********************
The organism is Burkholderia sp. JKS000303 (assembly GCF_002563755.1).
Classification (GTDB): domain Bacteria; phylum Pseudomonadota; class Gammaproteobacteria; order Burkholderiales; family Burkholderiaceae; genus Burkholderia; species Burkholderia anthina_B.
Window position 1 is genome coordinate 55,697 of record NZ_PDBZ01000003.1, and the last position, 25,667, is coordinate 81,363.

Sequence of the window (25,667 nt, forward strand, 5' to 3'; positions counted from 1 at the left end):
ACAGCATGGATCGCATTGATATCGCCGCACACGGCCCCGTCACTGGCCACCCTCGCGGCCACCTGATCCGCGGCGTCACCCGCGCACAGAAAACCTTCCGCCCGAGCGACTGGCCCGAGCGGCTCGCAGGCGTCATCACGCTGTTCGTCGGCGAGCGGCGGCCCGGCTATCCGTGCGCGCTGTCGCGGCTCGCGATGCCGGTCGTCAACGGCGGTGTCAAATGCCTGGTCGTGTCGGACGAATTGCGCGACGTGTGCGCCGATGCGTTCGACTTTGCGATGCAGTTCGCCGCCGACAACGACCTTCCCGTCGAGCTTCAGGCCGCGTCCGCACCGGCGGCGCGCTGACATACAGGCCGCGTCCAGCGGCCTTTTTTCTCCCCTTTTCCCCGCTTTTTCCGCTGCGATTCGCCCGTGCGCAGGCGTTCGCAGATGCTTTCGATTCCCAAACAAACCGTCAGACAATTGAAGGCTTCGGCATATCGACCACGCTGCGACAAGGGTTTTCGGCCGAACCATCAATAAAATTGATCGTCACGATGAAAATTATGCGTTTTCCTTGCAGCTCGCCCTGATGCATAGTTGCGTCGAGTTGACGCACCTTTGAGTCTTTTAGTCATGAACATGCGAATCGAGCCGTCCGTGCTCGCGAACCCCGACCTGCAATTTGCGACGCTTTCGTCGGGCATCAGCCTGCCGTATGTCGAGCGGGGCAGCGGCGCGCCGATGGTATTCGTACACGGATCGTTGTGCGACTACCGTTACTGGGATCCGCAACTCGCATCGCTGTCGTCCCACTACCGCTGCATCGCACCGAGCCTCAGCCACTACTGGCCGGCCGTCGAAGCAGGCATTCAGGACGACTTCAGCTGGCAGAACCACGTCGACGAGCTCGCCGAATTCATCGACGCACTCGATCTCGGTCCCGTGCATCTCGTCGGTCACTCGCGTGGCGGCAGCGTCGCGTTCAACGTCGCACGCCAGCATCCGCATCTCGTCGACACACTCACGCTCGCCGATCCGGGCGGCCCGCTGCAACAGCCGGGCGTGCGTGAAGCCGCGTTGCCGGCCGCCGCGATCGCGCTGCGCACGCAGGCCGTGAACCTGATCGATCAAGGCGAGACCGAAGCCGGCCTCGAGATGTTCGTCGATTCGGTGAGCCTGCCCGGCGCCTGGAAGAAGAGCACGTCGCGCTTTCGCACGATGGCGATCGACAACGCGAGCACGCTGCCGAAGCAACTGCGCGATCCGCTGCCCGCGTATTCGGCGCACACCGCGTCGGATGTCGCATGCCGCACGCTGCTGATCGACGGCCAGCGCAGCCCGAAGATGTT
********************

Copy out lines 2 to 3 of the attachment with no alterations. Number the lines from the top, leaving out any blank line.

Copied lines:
Classification (GTDB): domain Bacteria; phylum Pseudomonadota; class Gammaproteobacteria; order Burkholderiales; family Burkholderiaceae; genus Burkholderia; species Burkholderia anthina_B.
Window position 1 is genome coordinate 55,697 of record NZ_PDBZ01000003.1, and the last position, 25,667, is coordinate 81,363.